I know about the liquid thing, but I forget how often I have a bottle of water at the bottom of my gargantuan handbag. I don’t talk back or get snarky when they speak slowly to remind me that I cannot take that on the plane. I just apologize profusely and chuck it into the recycling bin left there for the adorably forgetful and oblivious. When we flew to San Diego for a conference last week, we saw a guy chug a liter of Diet Coke so he wouldn’t have to put it in that bin. A liter! Like the kind you take warm to a staff lunch or a picnic that you really didn’t have the energy to bake brownies for. He looked like he was going to throw up when he was done, so I secretly hoped he was not going to be sitting next to me.

While I may work hard at projecting the image that flying is a mundane exercise that one must endure to get somewhere cool, there is still the 5-year-old girl in there somewhere who finds the process pretty glamorous and cosmopolitan. Have you seen “Catch Me if You Can”? If you haven’t, you have to. It captures the golden age of air travel like nothing I’ve ever seen. Everyone’s wearing a hat, and the ladies have scarves, heels, and red lipstick. Pilots are suave and revered and, as you will find out by watching this movie, can get away with anything. And going to the airport was a big deal.

I nonchalantly hook myself up to the airport wi-fi as if I do it every day, but in the inside I am high-fiving myself. I’m trying hard not to hop onto Facebook to update, “I’m at the airport! Me! At the airport!”  or “Guess who I just ran into at the airport!” or “Wow, the airport is crazy today!” 

John also looks nonchalant from the outside, but I think he feels that way for real. Like many of you, he has about a gazillion miles logged.  He’s traveled on one of the longest flights on Earth multiple times. (I said a gazillion for emphasis, but when I said one of the longest flights on Earth, I was being serious – JFK-Johannesburg.) As adept as I am at selecting, packing, and reading magazines, he’s actually honed the art of sitting and staring. He can actually just zone out for sport. When we climbed on board the short jaunt to San Diego however, his eyes lit up when he spotted a new issue of Sky Mall. He may have, under his breath, referred to it as his favorite periodical.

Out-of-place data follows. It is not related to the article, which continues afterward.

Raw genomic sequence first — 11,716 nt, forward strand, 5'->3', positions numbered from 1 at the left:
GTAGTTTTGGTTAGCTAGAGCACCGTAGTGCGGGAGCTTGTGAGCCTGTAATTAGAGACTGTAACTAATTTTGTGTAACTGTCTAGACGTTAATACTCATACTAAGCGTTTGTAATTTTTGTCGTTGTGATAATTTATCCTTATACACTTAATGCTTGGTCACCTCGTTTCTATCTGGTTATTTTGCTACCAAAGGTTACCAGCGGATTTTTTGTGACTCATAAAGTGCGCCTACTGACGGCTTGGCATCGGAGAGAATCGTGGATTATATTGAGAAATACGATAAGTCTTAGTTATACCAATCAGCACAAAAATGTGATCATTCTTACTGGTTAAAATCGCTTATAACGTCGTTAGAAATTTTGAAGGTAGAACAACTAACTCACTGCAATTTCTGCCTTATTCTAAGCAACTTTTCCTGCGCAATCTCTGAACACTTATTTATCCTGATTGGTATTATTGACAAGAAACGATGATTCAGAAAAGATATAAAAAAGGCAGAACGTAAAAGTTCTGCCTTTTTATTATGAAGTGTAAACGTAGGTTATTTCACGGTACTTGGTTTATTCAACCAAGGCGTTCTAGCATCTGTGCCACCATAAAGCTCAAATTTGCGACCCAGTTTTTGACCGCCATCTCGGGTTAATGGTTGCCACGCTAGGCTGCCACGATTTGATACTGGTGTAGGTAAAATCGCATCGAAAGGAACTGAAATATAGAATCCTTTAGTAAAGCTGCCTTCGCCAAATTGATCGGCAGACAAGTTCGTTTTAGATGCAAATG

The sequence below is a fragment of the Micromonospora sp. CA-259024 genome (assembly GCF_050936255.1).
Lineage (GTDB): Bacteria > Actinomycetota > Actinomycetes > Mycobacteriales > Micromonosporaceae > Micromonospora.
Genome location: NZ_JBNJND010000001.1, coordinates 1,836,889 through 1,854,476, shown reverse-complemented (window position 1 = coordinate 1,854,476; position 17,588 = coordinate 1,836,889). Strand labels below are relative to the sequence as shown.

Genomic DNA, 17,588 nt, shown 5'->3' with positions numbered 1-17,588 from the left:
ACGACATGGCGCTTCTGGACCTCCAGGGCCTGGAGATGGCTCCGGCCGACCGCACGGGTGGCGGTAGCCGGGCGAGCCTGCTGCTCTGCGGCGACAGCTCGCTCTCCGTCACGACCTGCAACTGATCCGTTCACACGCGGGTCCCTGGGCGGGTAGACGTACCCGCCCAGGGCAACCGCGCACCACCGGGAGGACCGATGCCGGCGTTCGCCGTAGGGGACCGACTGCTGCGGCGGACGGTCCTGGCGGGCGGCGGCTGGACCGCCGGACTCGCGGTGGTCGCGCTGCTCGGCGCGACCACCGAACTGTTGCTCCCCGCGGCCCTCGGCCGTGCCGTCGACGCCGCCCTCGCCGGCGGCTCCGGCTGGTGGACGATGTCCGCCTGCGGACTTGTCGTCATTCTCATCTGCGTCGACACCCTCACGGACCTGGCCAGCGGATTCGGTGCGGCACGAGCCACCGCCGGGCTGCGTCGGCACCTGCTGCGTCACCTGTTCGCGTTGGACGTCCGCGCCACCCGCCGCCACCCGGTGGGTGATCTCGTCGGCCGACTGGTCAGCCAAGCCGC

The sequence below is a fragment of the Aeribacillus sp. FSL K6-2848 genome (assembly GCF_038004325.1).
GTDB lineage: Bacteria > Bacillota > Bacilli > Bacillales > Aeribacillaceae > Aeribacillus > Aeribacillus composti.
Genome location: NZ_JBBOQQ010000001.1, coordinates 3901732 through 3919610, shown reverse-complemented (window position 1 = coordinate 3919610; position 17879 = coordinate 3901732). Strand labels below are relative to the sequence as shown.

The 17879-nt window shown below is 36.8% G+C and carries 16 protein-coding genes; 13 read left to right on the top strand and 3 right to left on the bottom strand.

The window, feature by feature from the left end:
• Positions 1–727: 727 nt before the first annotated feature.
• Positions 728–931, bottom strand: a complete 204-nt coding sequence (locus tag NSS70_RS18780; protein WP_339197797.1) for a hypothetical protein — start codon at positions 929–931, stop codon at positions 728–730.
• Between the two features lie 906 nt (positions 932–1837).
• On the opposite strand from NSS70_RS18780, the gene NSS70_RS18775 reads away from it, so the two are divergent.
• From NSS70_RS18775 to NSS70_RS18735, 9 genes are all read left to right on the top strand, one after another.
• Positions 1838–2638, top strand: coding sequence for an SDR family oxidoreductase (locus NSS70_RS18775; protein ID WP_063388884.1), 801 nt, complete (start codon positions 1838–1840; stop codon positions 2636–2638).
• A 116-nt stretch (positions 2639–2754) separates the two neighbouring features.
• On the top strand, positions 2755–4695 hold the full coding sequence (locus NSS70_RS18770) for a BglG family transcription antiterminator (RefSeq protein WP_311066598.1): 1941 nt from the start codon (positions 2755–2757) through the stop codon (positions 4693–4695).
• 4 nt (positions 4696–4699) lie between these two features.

There are many of you who fit into this obscenely well-traveled category…who fly weekly or monthly, and to locales that I’ve never heard of. I know when it is such a regular part of your life, there is the inevitable drudgery of delays and cancellations and the person next to you who won’t stop talking (shockingly, that is NOT me – can you believe it? I am not an airplane talker!) The excitement must wear off, and you stop looking at everybody and wondering where they are going or where they have been. You probably have a favorite airport.

I do. Other than SFO, I would have to pick McCarran in Las Vegas and JFK in New York. Las Vegas purely for sociological research. This is the one airport on Earth where you can tell who is going and who is arriving just by looking at them; the faces full of hope and promise vs. the cloudy eyes that reflect defeat and a killer headache.